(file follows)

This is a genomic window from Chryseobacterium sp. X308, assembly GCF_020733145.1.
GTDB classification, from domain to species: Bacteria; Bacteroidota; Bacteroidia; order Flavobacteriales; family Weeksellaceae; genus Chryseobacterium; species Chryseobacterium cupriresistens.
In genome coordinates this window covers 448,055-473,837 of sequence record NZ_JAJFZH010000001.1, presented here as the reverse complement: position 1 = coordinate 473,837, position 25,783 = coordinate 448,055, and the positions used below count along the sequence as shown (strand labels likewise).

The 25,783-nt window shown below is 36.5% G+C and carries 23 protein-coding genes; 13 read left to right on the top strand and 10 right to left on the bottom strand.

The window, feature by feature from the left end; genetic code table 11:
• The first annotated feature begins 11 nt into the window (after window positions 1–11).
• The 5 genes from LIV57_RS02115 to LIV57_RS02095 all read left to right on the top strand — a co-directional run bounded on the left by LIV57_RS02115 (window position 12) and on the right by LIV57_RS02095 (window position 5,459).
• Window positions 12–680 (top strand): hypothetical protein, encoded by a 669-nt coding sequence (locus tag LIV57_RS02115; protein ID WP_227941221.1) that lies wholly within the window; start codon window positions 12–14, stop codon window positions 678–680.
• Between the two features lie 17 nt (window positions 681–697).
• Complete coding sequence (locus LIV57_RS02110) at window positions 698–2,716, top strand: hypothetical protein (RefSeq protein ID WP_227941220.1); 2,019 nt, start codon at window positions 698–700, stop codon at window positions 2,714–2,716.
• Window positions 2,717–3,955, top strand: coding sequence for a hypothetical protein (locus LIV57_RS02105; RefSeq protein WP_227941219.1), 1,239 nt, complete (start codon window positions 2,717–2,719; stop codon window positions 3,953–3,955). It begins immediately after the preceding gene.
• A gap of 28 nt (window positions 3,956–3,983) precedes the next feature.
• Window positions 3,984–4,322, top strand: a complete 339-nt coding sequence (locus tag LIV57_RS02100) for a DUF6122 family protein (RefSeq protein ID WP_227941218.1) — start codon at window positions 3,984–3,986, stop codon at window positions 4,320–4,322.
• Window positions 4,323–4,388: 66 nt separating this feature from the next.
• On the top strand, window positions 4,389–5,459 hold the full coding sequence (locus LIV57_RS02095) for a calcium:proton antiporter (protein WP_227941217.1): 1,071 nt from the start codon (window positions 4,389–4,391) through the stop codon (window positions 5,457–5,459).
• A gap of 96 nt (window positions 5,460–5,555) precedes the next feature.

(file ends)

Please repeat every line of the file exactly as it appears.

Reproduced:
This is a genomic window from Chryseobacterium sp. X308, assembly GCF_020733145.1.
GTDB classification, from domain to species: Bacteria; Bacteroidota; Bacteroidia; order Flavobacteriales; family Weeksellaceae; genus Chryseobacterium; species Chryseobacterium cupriresistens.
In genome coordinates this window covers 448,055-473,837 of sequence record NZ_JAJFZH010000001.1, presented here as the reverse complement: position 1 = coordinate 473,837, position 25,783 = coordinate 448,055, and the positions used below count along the sequence as shown (strand labels likewise).

The 25,783-nt window shown below is 36.5% G+C and carries 23 protein-coding genes; 13 read left to right on the top strand and 10 right to left on the bottom strand.

The window, feature by feature from the left end; genetic code table 11:
• The first annotated feature begins 11 nt into the window (after window positions 1–11).
• The 5 genes from LIV57_RS02115 to LIV57_RS02095 all read left to right on the top strand — a co-directional run bounded on the left by LIV57_RS02115 (window position 12) and on the right by LIV57_RS02095 (window position 5,459).
• Window positions 12–680 (top strand): hypothetical protein, encoded by a 669-nt coding sequence (locus tag LIV57_RS02115; protein ID WP_227941221.1) that lies wholly within the window; start codon window positions 12–14, stop codon window positions 678–680.
• Between the two features lie 17 nt (window positions 681–697).
• Complete coding sequence (locus LIV57_RS02110) at window positions 698–2,716, top strand: hypothetical protein (RefSeq protein ID WP_227941220.1); 2,019 nt, start codon at window positions 698–700, stop codon at window positions 2,714–2,716.
• Window positions 2,717–3,955, top strand: coding sequence for a hypothetical protein (locus LIV57_RS02105; RefSeq protein WP_227941219.1), 1,239 nt, complete (start codon window positions 2,717–2,719; stop codon window positions 3,953–3,955). It begins immediately after the preceding gene.
• A gap of 28 nt (window positions 3,956–3,983) precedes the next feature.
• Window positions 3,984–4,322, top strand: a complete 339-nt coding sequence (locus tag LIV57_RS02100) for a DUF6122 family protein (RefSeq protein ID WP_227941218.1) — start codon at window positions 3,984–3,986, stop codon at window positions 4,320–4,322.
• Window positions 4,323–4,388: 66 nt separating this feature from the next.
• On the top strand, window positions 4,389–5,459 hold the full coding sequence (locus LIV57_RS02095) for a calcium:proton antiporter (protein WP_227941217.1): 1,071 nt from the start codon (window positions 4,389–4,391) through the stop codon (window positions 5,457–5,459).
• A gap of 96 nt (window positions 5,460–5,555) precedes the next feature.